■ REVIEW: Killers at Large
Frightening look at the worst of us

The proliferation of cop shows on television makes it clear that we have a fascination with solving mysteries.

However, in real life, sometimes the mystery is never solved and the bad guys are never caught. In an ideal world, the crime is solved and some red-haired dude in a bad suit removes his sunglasses as he stands, hands on hips, muttering “take him”. But this isn’t CSI Miami and Horatio is just a figment of some clever scriptwriter’s imagination.

This book looks at the crimes that were never solved. Murderers and serial killers don’t always get caught  and in the United States alone, it is estimated that there might be up to 500 murderers on the loose. Some of them will most likely step it up and go on to become serial killers.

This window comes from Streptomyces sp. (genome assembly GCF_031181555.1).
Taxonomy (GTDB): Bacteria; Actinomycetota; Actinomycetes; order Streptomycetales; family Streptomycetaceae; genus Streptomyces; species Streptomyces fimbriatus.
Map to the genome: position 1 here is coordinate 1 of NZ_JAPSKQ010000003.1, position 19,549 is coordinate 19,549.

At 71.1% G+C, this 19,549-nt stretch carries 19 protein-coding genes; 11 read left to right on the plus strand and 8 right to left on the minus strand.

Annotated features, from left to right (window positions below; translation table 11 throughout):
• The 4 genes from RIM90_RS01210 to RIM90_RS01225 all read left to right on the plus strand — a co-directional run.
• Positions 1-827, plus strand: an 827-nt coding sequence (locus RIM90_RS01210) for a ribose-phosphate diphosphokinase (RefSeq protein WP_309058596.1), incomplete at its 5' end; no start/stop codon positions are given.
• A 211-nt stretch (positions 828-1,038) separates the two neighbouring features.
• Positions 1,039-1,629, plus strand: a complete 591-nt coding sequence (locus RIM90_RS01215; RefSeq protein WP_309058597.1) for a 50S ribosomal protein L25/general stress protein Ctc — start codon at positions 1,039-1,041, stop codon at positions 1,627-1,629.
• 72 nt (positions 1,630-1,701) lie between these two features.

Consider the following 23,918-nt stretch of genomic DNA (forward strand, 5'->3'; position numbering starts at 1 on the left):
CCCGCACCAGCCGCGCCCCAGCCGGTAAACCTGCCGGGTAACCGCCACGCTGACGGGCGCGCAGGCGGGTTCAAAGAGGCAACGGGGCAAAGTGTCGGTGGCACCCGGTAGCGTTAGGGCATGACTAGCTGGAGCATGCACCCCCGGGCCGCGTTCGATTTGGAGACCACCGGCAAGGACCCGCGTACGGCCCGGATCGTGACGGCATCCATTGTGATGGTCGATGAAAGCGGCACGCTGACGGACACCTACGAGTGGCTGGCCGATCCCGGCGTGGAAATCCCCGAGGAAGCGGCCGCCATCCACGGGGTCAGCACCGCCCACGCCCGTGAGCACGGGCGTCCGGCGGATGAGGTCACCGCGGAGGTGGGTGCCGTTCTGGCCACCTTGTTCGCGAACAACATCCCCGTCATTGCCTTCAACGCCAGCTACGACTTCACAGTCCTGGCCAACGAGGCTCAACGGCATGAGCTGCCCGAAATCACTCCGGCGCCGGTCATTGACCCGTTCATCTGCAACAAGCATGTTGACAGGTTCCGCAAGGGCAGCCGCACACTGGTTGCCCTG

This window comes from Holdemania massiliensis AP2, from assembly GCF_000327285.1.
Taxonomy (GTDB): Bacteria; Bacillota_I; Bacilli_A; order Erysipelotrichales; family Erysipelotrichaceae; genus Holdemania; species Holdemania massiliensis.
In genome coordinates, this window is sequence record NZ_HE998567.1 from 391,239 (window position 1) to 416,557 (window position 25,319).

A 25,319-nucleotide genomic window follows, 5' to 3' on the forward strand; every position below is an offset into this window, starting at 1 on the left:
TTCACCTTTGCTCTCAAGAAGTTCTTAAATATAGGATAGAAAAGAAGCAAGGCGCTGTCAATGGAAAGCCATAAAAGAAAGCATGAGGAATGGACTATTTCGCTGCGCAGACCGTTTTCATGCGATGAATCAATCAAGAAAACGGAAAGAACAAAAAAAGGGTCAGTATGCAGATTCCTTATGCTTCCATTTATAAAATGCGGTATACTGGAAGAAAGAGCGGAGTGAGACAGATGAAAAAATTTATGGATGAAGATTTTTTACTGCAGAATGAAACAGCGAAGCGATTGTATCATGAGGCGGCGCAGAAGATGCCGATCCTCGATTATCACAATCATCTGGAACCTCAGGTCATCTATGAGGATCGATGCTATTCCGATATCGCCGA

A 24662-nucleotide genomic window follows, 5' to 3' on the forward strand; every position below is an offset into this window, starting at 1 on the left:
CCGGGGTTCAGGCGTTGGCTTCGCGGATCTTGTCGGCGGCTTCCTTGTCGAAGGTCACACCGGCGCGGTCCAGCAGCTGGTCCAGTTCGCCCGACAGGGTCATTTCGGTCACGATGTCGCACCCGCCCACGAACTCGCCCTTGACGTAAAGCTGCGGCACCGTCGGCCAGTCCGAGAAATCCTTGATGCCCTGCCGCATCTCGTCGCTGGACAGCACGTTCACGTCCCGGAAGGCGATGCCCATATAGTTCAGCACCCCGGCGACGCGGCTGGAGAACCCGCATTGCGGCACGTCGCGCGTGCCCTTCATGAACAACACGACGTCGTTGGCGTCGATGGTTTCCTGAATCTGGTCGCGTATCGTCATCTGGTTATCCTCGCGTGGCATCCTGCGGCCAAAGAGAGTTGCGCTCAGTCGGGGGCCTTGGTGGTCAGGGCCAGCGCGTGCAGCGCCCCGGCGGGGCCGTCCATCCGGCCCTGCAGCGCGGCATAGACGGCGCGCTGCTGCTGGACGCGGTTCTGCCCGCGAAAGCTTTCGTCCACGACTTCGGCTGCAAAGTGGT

Cases covered in Killers at Large include the Zodiac Killer who terrorised the northern California area during the 1960, leaving encrypted messages after each murder; the Monster of Florence, responsible for a series of 15 slayings near Florence and Argentina’s crazed highway killer, who has mutilated at least five people since 1997. There are also dozens of others in this book, offering a frightening look at what we are capable of doing to each other.

Killers at Large, by Nigel Cawthorne (Constable & Robinson, RRP $29.99)

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